Green’s Dictionary of Slang

lully n.1

also lally, lulley, lulleys
[? SE laundry or lilywhite]
(UK Und.)

1. wet or drying linen.

[UK]‘A Beggar I’ll Be’ in Farmer Musa Pedestris (1896) 27: For such pretty Pledges, as Lullies from hedges, / We are not in fear to be drawn upon Sledges.
[UK]J. Poulter Discoveries (1774) 40: Gipsies [...] are great Priggers of Lulley; that is, Linen.
[UK]Grose Classical Dict. of the Vulgar Tongue n.p.: Lulleys, wet linen, (cant).
[UK]H.T. Potter New Dict. Cant (1795).
[UK]G. Andrewes Dict. Sl. and Cant.
[UK]Lex. Balatronicum n.p.: Lullies. Wet linen. Cant.
[UK]G. Kent Modern Flash Dict.
[UK]Flash Dict. in Sinks of London Laid Open.
[US]Matsell Vocabulum.

2. a shirt; thus dabble one’s lally v., to wash a shirt.

[UK]G. Parker Life’s Painter 157: Dabble your lally, wash your shirt.
[UK]G. Hangar Life, Adventures and Opinions II 60: Your flash-man, is [...] dorsing a darkey upon the queer roost with some other rum blowen, who is kind enough to dabble his lully in the morning whilst he lies in bed.
[UK]Hotten Sl. Dict.
[UK]J. Ware Passing Eng. of the Victorian Era.

In compounds

lully-prigger (n.) [prig v.2 (1)]

1. one who steals from washing lines or from wherever washing has been put out to dry.

[UK]J. Poulter Discoveries (1774) 40: They are great priggers of lully.
[UK]G. Parker View of Society II 144: Lully-Priggers. People who steal linen from hedges, get over walls and take the wet linen from the lines upon which laundresses hang it.
[UK]Grose Classical Dict. of the Vulgar Tongue ms. additions n.p.: Lully priggers. Thieves who steal wet Linnen.
[UK]Grose Classical Dict. of the Vulgar Tongue (3rd edn).
[UK]Lex. Balatronicum.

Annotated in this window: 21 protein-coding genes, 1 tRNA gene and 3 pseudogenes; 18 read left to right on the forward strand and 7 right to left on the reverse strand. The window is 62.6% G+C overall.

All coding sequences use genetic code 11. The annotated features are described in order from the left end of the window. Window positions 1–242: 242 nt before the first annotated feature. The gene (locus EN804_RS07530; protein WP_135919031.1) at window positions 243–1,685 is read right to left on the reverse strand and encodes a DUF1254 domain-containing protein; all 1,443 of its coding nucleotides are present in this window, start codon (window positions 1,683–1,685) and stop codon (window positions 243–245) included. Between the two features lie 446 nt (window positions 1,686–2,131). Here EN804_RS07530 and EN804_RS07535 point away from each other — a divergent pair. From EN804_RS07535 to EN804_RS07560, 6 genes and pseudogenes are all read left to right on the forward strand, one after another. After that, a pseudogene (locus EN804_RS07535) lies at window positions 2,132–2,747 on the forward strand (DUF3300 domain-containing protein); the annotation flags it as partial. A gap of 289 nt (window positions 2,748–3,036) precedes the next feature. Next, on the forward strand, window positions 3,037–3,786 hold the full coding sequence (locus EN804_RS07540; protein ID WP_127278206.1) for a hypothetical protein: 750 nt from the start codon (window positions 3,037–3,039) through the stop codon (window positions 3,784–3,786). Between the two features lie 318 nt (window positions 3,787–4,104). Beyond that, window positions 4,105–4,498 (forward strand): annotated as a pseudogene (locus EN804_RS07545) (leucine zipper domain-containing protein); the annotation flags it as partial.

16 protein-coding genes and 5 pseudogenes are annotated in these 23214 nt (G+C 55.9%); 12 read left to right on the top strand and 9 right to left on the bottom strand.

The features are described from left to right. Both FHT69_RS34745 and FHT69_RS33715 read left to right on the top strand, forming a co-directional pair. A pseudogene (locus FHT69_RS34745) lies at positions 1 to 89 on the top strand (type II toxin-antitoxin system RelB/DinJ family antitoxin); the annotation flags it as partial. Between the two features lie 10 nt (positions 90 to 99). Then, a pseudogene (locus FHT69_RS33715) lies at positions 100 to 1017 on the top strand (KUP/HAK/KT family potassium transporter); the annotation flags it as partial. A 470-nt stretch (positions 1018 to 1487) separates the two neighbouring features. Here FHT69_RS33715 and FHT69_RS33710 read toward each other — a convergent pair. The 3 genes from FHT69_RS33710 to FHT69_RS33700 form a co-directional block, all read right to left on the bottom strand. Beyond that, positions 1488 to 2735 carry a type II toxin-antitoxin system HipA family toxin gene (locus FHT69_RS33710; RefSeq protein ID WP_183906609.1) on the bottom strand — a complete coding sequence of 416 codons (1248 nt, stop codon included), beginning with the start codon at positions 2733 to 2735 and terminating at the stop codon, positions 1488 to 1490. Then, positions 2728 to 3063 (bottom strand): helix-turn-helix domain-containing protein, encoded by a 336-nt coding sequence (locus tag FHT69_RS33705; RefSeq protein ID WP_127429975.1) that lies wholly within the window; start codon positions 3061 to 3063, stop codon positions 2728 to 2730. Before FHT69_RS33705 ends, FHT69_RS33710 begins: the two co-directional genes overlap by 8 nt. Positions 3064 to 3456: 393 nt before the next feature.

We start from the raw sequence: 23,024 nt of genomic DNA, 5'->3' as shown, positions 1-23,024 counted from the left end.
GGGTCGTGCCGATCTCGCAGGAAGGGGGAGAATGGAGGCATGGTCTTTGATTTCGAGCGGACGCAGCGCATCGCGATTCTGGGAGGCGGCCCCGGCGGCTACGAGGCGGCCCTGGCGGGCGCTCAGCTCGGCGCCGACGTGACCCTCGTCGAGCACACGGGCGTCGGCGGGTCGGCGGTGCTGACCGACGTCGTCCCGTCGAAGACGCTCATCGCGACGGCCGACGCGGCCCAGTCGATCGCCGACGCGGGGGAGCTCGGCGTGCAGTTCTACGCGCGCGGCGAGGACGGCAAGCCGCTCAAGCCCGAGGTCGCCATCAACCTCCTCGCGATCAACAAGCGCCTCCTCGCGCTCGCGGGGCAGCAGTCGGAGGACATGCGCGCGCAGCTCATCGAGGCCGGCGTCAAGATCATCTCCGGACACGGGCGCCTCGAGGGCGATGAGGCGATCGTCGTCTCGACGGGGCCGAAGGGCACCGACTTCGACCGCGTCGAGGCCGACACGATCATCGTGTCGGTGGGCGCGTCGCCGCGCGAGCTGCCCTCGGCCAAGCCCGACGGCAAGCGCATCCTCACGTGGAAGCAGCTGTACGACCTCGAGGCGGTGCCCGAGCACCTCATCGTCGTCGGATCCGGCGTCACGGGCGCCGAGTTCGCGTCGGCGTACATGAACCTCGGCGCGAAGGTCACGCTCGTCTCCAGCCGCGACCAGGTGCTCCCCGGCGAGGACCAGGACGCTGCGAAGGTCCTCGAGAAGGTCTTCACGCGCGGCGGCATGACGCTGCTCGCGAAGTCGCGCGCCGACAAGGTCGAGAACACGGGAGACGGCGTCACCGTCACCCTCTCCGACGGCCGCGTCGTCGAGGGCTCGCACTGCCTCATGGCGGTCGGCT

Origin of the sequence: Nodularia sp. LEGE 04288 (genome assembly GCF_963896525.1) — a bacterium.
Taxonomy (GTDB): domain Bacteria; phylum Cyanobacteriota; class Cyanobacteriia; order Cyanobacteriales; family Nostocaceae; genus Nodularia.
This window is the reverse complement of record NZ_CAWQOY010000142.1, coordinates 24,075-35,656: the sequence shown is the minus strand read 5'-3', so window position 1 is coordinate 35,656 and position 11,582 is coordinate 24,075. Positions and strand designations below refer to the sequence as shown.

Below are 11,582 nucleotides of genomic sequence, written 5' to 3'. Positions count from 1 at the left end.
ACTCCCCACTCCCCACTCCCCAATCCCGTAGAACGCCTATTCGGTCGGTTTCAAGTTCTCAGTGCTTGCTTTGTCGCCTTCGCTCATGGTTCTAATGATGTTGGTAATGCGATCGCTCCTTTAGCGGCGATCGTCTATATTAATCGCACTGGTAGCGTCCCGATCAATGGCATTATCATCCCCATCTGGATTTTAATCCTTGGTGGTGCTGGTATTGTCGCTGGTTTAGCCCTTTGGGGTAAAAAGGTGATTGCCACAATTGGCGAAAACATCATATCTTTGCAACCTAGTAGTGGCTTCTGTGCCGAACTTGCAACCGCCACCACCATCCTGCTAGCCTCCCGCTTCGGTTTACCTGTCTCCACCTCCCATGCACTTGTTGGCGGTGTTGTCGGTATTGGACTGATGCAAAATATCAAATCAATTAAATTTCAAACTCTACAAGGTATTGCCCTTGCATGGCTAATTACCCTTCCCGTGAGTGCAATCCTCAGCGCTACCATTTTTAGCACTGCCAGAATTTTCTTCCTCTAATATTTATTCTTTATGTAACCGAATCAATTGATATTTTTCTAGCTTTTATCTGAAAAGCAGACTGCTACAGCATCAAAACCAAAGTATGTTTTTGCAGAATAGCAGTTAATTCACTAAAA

[UK]Sussex Advertiser 14 Apr. 4/3: [We] soon passed a long string of gaggers, priggers, Adam Tylers, fancy coves, autum [sic] morts, gammoners, sweetners, uprightmen, bully huffs, lully priggers, star gazers, and coves of all sorts.
[US]Matsell Vocabulum.
[UK]Hotten Sl. Dict.

2. a thief who catches and strips a child of its clothing.

[UK]H.T. Potter New Dict. Cant (1795) n.p.: lully-prigger the lowest and meanest order of thieves, who go about decoying little children to some bye-corner , and then rob them of their clothes.
[UK]G. Andrewes Dict. Sl. and Cant.
[UK]G. Kent Modern Flash Dict. 21: Lully priggers, the lowest order of thieves, who decoy children to some bye place and rob them of their clothes.
[UK]Flash Dict. in Sinks of London Laid Open [as cit. 1835].
[UK]Duncombe New and Improved Flash Dict.
lully-prigging (n.) (also lully-snow-prigging) [prig v.2 (1)]

(UK Und.) the theft of washing.

[UK]G. Parker Life’s Painter 140: moll: How do you work now? tolobon nan: O, upon the old slang, and sometimes a little lully-priging.
[UK]G. Hangar Life, Adventures and Opinions II 60: Various impositions, practised daily on the unwary [...] such as lully-prigging, dobbing the cant.
[UK]G. Andrewes Dict. Sl. and Cant n.p.: lully-snow-prigging stealing children’s wet linen off the hedges.
[UK]G. Kent Modern Flash Dict. 21: Lully snow prigging – stealing wet linen from hedges.
[UK]Flash Dict. in Sinks of London Laid Open [as cit. 1835].